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Primary intramedullary extradural Ewing sarcoma.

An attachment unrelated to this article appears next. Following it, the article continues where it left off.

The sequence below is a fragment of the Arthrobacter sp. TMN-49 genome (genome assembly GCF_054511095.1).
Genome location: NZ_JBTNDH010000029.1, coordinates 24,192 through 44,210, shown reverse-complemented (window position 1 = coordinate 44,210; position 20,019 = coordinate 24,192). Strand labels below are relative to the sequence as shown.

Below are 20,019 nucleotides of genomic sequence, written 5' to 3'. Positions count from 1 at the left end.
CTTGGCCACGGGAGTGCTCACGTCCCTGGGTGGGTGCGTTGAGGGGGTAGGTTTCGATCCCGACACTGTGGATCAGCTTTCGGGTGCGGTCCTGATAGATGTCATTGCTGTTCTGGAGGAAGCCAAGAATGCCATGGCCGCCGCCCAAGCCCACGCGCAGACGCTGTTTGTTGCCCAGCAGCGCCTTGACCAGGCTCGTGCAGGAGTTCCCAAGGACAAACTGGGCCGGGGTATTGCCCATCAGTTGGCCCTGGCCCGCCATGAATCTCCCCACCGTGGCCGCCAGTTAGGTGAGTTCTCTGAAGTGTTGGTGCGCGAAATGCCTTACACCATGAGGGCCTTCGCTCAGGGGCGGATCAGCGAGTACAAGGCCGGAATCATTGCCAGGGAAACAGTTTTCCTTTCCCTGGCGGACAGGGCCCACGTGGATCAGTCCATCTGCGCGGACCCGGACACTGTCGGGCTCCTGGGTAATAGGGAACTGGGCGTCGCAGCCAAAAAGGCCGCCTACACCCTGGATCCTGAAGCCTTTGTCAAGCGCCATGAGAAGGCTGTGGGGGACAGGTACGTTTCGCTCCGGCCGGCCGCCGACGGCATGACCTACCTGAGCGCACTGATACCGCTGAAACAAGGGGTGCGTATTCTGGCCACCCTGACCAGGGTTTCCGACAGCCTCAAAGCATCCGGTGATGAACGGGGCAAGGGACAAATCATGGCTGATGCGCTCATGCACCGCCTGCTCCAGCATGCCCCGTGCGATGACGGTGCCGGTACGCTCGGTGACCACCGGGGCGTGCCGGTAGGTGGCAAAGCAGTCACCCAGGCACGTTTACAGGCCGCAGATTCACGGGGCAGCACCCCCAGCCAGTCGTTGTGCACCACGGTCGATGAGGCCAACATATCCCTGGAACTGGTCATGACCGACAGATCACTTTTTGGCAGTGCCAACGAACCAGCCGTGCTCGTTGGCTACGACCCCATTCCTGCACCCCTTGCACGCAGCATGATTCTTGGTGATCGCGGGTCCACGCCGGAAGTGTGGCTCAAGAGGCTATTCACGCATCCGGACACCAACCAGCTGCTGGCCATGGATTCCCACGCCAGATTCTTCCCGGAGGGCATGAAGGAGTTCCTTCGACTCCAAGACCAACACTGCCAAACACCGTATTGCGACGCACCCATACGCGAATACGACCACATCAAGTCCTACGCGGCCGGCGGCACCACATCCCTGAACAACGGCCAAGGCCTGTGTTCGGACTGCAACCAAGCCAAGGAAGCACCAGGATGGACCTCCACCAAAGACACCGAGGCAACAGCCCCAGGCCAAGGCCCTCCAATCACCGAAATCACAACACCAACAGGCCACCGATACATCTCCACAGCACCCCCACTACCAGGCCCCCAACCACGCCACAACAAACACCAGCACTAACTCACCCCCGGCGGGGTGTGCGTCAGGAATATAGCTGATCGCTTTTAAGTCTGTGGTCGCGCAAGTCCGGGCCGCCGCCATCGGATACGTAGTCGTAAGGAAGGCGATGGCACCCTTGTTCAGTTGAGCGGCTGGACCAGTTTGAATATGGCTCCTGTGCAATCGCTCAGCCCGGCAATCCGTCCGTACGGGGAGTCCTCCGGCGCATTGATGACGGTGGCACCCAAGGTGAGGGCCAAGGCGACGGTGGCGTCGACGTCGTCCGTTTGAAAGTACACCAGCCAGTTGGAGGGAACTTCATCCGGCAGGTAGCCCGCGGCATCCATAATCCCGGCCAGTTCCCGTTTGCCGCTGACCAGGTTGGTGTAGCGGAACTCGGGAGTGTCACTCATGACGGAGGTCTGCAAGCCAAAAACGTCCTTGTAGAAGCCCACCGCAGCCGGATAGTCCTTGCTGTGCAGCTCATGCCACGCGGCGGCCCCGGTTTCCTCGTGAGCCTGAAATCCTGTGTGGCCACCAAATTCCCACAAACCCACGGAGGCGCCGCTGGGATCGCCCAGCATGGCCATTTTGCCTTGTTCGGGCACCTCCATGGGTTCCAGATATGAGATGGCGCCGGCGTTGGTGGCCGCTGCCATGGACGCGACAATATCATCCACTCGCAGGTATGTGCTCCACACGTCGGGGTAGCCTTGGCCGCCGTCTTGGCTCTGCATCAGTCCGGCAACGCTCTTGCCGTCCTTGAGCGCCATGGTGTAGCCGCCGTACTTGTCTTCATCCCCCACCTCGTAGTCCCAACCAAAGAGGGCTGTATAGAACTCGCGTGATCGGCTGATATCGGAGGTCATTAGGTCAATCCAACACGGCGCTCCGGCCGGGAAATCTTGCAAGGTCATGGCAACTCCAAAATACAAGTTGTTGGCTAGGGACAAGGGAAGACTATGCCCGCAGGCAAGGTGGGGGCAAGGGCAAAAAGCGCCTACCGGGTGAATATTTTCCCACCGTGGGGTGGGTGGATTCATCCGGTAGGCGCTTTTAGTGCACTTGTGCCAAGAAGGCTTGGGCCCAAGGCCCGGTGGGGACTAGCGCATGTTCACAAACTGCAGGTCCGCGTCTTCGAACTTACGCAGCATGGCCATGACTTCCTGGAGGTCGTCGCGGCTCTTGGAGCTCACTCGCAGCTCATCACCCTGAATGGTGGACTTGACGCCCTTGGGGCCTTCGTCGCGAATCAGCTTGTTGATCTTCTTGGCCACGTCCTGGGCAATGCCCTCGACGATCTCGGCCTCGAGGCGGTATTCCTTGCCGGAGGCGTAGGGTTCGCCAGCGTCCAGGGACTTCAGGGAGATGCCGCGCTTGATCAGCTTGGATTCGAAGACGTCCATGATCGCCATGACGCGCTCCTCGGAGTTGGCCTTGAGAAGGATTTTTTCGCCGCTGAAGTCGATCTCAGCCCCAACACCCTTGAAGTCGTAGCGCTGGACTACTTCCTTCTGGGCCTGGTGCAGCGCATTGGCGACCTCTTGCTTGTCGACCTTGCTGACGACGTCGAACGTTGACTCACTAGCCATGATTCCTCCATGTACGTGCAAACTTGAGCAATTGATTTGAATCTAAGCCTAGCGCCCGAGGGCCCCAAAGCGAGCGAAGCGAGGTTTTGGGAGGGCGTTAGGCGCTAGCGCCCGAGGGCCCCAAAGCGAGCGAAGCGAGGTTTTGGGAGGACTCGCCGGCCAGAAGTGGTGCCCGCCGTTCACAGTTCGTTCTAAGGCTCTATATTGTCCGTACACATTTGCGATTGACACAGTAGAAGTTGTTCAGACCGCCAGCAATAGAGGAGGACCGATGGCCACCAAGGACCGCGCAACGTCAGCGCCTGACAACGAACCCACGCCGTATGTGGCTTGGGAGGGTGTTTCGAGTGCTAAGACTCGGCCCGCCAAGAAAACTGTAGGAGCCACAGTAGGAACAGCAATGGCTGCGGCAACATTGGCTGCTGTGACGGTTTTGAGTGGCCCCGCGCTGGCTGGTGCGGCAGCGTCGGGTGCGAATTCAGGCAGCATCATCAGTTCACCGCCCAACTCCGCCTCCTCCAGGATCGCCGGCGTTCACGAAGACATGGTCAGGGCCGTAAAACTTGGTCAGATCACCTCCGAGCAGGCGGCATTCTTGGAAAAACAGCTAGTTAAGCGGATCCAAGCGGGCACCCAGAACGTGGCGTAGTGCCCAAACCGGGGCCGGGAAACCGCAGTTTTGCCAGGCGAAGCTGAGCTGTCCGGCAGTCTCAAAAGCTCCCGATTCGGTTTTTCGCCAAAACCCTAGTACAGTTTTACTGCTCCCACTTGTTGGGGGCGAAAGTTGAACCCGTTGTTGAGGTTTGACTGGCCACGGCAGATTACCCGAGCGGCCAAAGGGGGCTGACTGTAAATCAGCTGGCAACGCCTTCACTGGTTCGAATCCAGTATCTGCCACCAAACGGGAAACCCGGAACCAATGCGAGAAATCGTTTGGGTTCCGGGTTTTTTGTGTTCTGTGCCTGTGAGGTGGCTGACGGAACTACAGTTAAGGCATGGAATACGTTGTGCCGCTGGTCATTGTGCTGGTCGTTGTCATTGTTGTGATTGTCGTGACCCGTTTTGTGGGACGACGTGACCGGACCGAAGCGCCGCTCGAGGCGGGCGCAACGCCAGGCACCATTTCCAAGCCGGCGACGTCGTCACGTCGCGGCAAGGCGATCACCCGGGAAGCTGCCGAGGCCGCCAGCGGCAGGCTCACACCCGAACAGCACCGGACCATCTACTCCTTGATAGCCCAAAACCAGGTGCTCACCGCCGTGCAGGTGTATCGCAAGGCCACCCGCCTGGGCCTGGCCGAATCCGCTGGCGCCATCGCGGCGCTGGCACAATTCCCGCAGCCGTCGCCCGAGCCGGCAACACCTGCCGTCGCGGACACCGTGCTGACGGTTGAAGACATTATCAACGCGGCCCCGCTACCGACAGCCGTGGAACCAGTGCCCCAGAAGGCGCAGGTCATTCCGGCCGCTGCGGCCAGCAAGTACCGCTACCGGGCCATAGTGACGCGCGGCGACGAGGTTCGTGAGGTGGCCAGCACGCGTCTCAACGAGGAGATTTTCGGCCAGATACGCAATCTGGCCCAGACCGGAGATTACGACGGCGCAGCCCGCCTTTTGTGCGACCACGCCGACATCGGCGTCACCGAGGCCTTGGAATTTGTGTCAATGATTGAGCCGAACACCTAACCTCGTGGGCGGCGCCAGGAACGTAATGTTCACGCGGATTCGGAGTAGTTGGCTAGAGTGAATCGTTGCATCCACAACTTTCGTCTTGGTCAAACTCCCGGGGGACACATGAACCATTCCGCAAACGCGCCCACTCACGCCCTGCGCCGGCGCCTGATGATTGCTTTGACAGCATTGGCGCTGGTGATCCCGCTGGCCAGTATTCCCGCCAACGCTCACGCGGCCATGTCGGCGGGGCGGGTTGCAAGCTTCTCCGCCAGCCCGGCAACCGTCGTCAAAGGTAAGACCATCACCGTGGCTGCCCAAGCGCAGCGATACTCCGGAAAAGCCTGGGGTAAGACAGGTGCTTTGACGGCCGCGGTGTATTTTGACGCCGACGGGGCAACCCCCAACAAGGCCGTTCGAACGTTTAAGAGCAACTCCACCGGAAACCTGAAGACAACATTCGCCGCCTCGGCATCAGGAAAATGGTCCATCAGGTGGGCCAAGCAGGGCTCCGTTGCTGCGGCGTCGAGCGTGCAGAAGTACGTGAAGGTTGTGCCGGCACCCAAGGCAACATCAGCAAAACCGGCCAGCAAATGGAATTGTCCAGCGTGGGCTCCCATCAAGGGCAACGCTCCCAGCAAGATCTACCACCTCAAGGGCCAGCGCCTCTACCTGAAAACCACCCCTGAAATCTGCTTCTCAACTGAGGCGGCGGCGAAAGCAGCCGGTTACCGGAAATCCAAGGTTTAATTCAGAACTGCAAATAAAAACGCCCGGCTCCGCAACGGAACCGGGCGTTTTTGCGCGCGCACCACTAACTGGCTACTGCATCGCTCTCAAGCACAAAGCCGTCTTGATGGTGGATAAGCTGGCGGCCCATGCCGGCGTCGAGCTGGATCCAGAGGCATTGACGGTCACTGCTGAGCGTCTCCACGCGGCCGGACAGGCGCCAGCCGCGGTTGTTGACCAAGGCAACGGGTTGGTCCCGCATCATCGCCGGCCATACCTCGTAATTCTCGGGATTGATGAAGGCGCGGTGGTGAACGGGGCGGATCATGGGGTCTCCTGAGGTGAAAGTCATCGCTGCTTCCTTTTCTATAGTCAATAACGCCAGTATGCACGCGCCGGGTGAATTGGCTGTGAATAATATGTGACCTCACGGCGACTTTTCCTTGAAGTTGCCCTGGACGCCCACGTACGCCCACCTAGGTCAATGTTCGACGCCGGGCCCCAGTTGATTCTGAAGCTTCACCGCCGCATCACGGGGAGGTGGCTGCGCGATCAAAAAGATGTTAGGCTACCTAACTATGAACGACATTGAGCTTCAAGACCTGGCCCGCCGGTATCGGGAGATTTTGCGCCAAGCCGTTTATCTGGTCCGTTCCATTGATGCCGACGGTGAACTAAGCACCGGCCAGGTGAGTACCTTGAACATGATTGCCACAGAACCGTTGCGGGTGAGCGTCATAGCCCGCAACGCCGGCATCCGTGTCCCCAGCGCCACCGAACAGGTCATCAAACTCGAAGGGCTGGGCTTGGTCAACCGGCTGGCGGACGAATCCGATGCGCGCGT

Ewing sarcoma is the second most frequent primary bone tumour of childhood and adolescence. The aim of this report is to describe the imaging, pathology, clinical findings, and treatment of a primary intradural extramedullary Ewing sarcoma with a unique intracranial metastatic component in a pediatric patient. A 14-year-old girl with a history of mood disorders presented to the emergency department with a 3-week history of neck torticollis, cervical pain, paresis, and paresthesia of the upper and lower extremities on the left side. Initially, non-organic causes such as somatization or conversion disorder were suspected. She returned 3 months later when her symptoms worsened. MRI of the head and spine was performed, and demonstrated the presence of a suprasellar, retro-chiasmatic mass lesion. There was also diffuse leptomeningeal enhancement, another well-defined intradural extramedullary lesion the sacral region and several multifocal cauda equina soft tissue nodules. The patient first underwent surgery. The patient was also treated with a combination of chemotherapy (vincristine, doxorubicin and cyclophosphamide alternating with ifosfamide and etoposide (VDC/IE)) and radiation as per the Children's Oncology Group AEWS1221 protocol. Most recent imaging conducted 22 months after the initial mass discovery revealed improvement of the suprasellar mass lesion with residual stable appearance of the prominence and enhancement of the pituitary stalk and tuber cinereum. There was interval improvement of the spinal lesions with no convincing residual. Clinically, at almost three years since initial imaging findings, and 25 months since completing treatment, she is stable from an oncology perspective.

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